For detailed study of the conflict
Variety of sources and commentaries
Art and music
The Orange Order
 Largest Protestant organisation in
Northern Ireland with at least 75,000
members, some of them in the
Republic of Ireland
 In 1795, "Battle of the Diamond"
led to some of those involved to swear
a new oath to uphold the Protestant
faith and be loyal to the King and his
heirs, giving birth to the Orange Order.
Parades on 12 July.
Causes of conflict
 Unhappiness may arise over the following factors :
Inability to keep their traditional way of life, instead forced to adopt a
different set of customs and traditions.
Anger unfair laws - languages/education policies that did not
consider their interests (real or perceived)
Fight for control of power by different racial or religious groups
Disagreement over how country should be ruled – management of
resources - job opportunities, economic resources
 these issues may lead to conflict if there are no peaceful solutions
to the problems.
Consequences of conflict
 law and order disrupted
 Violence, loss of lives, etc.
 Foreign intervention
 Could have affected international
relations with foreign countries
(depending on the nature of the conflict)
Consequences of conflict
 Disruption of the economy.
 Conflict would have led to the destruction of properties, factories,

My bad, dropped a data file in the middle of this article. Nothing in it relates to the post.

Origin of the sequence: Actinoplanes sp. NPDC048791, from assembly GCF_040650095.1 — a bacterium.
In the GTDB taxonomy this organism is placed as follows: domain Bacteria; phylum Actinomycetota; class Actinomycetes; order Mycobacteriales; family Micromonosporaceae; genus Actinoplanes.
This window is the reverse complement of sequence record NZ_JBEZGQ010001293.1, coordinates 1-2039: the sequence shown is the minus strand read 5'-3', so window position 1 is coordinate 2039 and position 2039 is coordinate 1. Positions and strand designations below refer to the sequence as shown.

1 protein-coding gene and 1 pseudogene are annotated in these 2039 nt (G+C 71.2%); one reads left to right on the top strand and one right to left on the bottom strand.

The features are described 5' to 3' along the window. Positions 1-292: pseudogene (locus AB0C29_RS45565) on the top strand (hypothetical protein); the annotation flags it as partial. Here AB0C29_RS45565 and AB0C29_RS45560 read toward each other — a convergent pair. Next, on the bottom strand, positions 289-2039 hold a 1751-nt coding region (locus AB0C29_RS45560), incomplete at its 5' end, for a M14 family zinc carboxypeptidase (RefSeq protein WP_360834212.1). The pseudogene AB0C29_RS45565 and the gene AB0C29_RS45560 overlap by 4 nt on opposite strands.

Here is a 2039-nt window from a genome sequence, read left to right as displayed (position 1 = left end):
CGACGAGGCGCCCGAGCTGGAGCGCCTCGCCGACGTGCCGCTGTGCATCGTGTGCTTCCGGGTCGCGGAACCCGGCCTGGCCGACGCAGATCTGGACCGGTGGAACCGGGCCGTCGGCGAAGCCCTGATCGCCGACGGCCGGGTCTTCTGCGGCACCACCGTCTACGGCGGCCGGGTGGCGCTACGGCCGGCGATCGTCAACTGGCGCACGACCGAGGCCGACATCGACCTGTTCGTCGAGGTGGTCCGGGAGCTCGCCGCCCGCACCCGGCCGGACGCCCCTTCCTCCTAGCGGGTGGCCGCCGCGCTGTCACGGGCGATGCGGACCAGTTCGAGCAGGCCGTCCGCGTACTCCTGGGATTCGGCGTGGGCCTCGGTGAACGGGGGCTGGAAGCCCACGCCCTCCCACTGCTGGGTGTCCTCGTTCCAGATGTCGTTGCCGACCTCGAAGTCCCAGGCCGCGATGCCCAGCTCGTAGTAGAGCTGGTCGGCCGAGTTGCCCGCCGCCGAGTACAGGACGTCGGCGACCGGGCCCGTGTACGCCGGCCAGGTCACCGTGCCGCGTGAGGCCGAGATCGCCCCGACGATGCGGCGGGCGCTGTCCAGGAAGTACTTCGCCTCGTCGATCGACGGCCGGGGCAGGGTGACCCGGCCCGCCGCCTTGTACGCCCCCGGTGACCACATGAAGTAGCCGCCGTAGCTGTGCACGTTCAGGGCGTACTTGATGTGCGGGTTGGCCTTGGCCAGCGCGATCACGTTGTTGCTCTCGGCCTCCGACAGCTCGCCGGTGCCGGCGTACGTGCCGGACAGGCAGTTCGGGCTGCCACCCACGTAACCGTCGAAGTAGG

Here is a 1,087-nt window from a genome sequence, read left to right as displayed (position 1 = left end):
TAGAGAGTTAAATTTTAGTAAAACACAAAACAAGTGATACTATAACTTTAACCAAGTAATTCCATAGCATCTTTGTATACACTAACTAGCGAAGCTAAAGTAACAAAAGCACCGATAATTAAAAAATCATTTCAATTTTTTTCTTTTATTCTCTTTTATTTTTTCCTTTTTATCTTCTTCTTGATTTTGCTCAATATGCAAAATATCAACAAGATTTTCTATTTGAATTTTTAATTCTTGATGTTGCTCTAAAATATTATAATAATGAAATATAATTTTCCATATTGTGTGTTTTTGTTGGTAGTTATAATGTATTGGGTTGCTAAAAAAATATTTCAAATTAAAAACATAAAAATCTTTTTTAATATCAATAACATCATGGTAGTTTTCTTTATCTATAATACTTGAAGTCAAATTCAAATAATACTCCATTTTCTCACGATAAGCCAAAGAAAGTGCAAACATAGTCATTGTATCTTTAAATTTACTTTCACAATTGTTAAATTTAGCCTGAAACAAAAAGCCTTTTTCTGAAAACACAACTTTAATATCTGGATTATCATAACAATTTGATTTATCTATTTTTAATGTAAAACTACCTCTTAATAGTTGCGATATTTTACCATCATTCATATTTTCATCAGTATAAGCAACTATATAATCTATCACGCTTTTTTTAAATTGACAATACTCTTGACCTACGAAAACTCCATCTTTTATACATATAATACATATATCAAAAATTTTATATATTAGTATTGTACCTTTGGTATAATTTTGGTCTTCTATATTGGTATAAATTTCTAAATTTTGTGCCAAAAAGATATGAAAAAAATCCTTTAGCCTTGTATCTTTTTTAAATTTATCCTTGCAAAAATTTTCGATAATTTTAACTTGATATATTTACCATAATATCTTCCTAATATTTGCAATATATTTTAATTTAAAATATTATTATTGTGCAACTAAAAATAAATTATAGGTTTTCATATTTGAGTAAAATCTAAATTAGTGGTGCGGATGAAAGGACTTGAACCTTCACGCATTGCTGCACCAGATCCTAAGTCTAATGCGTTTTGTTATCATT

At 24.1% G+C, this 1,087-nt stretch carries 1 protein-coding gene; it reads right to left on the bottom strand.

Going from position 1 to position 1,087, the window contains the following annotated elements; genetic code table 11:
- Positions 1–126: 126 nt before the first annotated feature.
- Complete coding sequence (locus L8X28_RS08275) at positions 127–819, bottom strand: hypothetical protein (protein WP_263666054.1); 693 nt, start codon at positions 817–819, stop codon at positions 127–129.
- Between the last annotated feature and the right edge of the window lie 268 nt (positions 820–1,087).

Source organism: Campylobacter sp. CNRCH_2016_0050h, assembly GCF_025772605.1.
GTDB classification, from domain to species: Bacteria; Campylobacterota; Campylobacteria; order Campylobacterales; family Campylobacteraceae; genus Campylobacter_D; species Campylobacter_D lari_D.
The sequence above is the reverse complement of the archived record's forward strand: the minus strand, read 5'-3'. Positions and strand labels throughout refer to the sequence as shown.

warehouses, etc.  affected industrial growth.
 The instability in the country would result in the loss of confidence
amongst foreign investors.
 decrease in investments.
 Drop in revenue of the country
 Could result in unemployment.
 This could in turn affect the livelihood of the people  standard of
living dropped, etc.
 Effect on Tourism = with instability, no tourist would be willing to
visit the country.
Consequences of conflict
 Education could be disrupted eg. Schools might have
to close down.
 Hospitals might be affected too. Might be overcrowded
with injured people, etc. Might not be able to cope.
Expenses on hospital care would increase too.
 Standard of living dropped.
Health facilities might also not be upgraded in view of the
drop in revenue.
Ulster will remain part of the UK, governed by a Protestant
->The Catholics and the Nationalists who want to be joined to
Eire will not accept that.
Ulster will become part of a United Ireland, so the Protestants
will be minority in the new nation.
->Protestants who want to keep their links with Britain will not
accept that.
Ulster should become a small, independent state with no links
to any other country.
->It would be difficult to persuade people on both sides of the
argument to agree to that.
Whatever it is, the solution has to be acceptable to both sides, until
then, the killings and bombings will continue.
Being multi-racial,
 -Sensitive to one another’s needs.
 -Understanding and respect for the different ethnic,
racial and religious
 -Peace and unity is the best defence against foreign
interference and intervention

Conflict in Northern Ireland